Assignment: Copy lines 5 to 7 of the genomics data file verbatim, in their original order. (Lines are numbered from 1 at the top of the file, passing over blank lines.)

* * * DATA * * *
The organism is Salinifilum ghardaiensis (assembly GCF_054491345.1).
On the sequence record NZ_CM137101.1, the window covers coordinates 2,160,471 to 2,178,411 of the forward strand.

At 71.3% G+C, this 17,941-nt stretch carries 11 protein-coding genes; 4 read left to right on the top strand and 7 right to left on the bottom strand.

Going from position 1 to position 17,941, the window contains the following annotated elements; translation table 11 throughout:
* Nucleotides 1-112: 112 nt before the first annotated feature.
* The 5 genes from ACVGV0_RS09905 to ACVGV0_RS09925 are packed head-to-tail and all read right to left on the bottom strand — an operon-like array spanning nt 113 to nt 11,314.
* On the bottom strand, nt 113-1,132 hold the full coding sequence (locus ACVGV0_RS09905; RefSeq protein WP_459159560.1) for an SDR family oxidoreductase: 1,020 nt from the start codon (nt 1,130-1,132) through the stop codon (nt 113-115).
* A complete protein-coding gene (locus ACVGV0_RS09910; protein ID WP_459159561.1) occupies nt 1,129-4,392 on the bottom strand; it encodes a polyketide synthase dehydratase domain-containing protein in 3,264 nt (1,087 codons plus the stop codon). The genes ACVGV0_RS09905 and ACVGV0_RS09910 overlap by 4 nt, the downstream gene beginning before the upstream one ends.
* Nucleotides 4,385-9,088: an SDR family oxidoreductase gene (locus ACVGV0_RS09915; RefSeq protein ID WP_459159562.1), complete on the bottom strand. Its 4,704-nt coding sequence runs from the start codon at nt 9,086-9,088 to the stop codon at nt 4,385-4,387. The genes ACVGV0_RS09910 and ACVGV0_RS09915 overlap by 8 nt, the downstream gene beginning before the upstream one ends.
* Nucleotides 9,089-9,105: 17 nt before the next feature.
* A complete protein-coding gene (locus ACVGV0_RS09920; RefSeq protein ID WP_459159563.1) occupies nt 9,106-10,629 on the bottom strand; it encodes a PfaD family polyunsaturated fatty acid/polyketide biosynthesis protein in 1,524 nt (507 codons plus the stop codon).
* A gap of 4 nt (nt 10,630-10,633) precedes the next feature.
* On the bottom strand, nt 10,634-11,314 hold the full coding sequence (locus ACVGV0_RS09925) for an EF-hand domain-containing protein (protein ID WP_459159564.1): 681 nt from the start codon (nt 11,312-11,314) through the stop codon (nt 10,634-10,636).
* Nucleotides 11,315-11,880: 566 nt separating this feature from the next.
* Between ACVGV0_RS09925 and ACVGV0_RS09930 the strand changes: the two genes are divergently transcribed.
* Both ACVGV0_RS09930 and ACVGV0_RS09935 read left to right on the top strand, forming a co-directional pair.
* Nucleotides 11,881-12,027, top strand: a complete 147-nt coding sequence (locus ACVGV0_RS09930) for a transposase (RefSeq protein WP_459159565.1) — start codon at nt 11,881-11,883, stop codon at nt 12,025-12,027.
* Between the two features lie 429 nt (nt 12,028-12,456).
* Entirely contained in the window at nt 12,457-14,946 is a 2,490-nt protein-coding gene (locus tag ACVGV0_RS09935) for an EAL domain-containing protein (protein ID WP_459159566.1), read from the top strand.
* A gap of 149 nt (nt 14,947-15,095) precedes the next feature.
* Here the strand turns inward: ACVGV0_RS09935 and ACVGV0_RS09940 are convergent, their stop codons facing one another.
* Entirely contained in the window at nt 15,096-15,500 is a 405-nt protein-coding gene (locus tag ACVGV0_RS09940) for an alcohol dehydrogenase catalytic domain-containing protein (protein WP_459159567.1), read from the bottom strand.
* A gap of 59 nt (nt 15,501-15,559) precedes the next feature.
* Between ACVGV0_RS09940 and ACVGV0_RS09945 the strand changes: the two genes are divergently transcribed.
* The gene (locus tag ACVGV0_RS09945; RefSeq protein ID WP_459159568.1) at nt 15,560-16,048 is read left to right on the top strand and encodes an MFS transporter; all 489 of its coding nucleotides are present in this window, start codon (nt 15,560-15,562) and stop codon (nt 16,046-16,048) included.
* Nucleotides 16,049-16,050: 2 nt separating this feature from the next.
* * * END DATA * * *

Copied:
* Nucleotides 1-112: 112 nt before the first annotated feature.
* The 5 genes from ACVGV0_RS09905 to ACVGV0_RS09925 are packed head-to-tail and all read right to left on the bottom strand — an operon-like array spanning nt 113 to nt 11,314.
* On the bottom strand, nt 113-1,132 hold the full coding sequence (locus ACVGV0_RS09905; RefSeq protein WP_459159560.1) for an SDR family oxidoreductase: 1,020 nt from the start codon (nt 1,130-1,132) through the stop codon (nt 113-115).